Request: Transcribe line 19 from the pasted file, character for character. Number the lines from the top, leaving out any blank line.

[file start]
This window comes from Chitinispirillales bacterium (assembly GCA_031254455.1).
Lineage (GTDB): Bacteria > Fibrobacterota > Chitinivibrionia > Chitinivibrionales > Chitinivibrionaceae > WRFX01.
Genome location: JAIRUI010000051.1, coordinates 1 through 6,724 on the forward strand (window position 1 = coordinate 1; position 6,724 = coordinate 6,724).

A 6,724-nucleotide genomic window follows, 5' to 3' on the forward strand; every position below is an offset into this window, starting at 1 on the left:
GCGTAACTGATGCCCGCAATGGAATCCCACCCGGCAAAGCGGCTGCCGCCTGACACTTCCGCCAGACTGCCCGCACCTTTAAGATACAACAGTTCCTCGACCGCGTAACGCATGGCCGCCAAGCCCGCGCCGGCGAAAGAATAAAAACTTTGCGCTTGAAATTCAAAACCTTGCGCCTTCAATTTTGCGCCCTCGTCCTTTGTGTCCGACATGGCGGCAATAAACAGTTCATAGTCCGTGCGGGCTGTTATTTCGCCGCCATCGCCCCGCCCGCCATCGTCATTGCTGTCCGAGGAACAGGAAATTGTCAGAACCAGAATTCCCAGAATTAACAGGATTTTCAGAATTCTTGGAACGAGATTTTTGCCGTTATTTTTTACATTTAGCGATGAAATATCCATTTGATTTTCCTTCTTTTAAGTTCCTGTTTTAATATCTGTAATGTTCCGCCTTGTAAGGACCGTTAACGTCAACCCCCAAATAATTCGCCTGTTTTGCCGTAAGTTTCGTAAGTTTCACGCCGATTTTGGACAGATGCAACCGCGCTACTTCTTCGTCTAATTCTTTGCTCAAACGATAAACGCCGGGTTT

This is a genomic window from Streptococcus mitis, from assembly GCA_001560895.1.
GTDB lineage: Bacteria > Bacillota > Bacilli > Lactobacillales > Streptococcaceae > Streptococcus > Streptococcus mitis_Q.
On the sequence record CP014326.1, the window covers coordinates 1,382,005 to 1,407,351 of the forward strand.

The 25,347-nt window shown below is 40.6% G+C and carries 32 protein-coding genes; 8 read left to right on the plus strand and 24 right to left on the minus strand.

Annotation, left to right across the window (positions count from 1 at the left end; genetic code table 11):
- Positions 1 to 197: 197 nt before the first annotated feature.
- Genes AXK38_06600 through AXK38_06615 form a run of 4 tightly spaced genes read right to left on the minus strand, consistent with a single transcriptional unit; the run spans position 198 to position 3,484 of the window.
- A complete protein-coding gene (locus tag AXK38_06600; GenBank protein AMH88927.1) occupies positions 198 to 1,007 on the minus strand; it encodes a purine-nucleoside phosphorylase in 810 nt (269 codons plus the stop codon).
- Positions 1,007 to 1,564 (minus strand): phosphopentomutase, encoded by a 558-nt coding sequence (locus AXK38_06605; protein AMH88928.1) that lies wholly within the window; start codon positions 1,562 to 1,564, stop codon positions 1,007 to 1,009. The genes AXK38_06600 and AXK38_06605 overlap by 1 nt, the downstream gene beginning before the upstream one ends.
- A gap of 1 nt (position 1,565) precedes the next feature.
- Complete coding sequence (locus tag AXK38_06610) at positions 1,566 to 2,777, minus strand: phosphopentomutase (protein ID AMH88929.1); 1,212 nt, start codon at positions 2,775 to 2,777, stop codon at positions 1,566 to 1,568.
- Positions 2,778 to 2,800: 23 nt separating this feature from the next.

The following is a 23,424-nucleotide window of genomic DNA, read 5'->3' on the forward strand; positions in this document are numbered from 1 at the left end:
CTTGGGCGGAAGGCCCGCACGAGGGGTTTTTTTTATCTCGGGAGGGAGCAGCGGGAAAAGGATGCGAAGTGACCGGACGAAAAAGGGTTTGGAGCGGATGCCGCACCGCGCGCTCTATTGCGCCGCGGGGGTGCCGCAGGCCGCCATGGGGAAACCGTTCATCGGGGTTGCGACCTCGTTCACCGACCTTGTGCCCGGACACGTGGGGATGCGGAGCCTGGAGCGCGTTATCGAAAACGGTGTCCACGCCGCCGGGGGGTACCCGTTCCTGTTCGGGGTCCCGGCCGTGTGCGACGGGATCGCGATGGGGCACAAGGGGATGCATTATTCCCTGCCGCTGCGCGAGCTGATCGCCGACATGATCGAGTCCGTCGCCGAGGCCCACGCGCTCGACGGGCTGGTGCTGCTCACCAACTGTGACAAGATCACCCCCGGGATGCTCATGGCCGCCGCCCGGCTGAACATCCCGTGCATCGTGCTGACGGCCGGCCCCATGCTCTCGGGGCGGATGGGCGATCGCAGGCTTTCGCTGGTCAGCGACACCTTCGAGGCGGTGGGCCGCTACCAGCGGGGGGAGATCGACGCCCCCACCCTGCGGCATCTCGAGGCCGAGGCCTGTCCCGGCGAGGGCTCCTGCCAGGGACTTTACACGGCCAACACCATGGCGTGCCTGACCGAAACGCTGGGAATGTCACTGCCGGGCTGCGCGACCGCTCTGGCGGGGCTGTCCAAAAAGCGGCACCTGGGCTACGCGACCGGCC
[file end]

CTTGGGCGGAAGGCCCGCACGAGGGGTTTTTTTTATCTCGGGAGGGAGCAGCGGGAAAAGGATGCGAAGTGACCGGACGAAAAAGGGTTTGGAGCGGATGCCGCACCGCGCGCTCTATTGCGCCGCGGGGGTGCCGCAGGCCGCCATGGGGAAACCGTTCATCGGGGTTGCGACCTCGTTCACCGACCTTGTGCCCGGACACGTGGGGATGCGGAGCCTGGAGCGCGTTATCGAAAACGGTGTCCACGCCGCCGGGGGGTACCCGTTCCTGTTCGGGGTCCCGGCCGTGTGCGACGGGATCGCGATGGGGCACAAGGGGATGCATTATTCCCTGCCGCTGCGCGAGCTGATCGCCGACATGATCGAGTCCGTCGCCGAGGCCCACGCGCTCGACGGGCTGGTGCTGCTCACCAACTGTGACAAGATCACCCCCGGGATGCTCATGGCCGCCGCCCGGCTGAACATCCCGTGCATCGTGCTGACGGCCGGCCCCATGCTCTCGGGGCGGATGGGCGATCGCAGGCTTTCGCTGGTCAGCGACACCTTCGAGGCGGTGGGCCGCTACCAGCGGGGGGAGATCGACGCCCCCACCCTGCGGCATCTCGAGGCCGAGGCCTGTCCCGGCGAGGGCTCCTGCCAGGGACTTTACACGGCCAACACCATGGCGTGCCTGACCGAAACGCTGGGAATGTCACTGCCGGGCTGCGCGACCGCTCTGGCGGGGCTGTCCAAAAAGCGGCACCTGGGCTACGCGACCGGCC